Chapter four spells out the Islamic strategy for bringing about economic development with justice and stability. Its main elements include (i) (ii) (iii) (iv) Passing the claims to resources through a moral filter, Pursuit of self-interest with moderation, Socioeconomic restructuring for the transformation of the human factor, and The states role in the promotion of value internalization, all governed by Islamic tenets.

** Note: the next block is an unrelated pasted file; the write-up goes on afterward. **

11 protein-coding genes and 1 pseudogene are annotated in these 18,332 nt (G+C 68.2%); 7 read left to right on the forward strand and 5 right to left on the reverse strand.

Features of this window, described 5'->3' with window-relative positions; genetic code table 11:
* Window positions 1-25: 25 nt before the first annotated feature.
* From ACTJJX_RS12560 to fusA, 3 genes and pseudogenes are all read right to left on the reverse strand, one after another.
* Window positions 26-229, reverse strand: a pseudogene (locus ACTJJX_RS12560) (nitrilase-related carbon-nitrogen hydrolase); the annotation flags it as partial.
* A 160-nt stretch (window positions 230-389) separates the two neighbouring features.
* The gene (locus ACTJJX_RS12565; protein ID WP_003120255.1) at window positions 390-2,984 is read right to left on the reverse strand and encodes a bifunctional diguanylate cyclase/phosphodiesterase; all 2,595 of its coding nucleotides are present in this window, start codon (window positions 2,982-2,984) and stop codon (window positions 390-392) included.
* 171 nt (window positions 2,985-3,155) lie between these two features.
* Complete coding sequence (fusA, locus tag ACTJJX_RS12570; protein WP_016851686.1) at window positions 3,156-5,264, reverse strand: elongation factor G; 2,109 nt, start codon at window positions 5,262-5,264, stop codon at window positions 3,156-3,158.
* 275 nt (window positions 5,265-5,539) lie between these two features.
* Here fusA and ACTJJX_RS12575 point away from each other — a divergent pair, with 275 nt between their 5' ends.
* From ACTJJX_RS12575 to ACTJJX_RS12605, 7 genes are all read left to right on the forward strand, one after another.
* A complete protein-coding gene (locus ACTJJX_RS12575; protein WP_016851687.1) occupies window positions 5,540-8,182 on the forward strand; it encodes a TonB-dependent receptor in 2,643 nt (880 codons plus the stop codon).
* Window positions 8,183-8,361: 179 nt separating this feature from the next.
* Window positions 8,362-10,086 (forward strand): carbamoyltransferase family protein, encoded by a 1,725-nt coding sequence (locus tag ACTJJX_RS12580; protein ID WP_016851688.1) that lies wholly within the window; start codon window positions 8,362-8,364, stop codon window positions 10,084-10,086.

Five policy measures are indicated to put the above integrated approach into action. First is the needed to invigorate the human factor. This can be done through subjecting the pursuit of self-interest to moral discipline; promoting socioeconomic justice; initiating labor reforms; ensuring fair treatment of small income earners, producers, exporters, and consumers; expanding education and training facilities; and improving the weaker sections access to finance. Second, concentration in asset ownership is to be reduced. The measures suggested are land and tenancy reforms, including incentives for sharecropping in rural development schemes, integration of small and medium enterprises with agriculture, wider equity dispersal and control of corporations, the activation of zakah and the Islamic inheritance system, and financial reforms. Third is economic restructuring. Under this come changing consumer preferences by introducing a moral filter, distinguishing needs from luxuries, and liberalizing need fulfillment; reform of public finance, including priorities and principles of government spending; the issue of subsidies, public enterprises, defense, tax reforms, and deficit financing; restructuring of the investment climate by removing political uncertainties, exchange control, tariffs and import substitution, and encouraging foreign equity capital; need-based production; and a new deal for the unemployed. The fourth measure focuses on the urgency of financial restructuring especially for helping marginal farmers, small enterprises, and the self-employed poor who have more skills than they can use in the absence of adequate funds. Indeed, Chapra supports the view that the availability of finance should be recognized as one of the basic human rights, for it plays a critical role in the latters attainment (p. 109). The proposal has far-reaching implications, and deserves much more thought and space than IAED could provide. Fifth is the insistence on strategic policy planning. Although there is not much elaboration of the idea, the role of such planning would be to enable the state to take a realistic account of all the available physical and human resources and to establish a set of well-defined priorities. It would have a long-run perspective, and too-frequent policy changes have to be eschewed.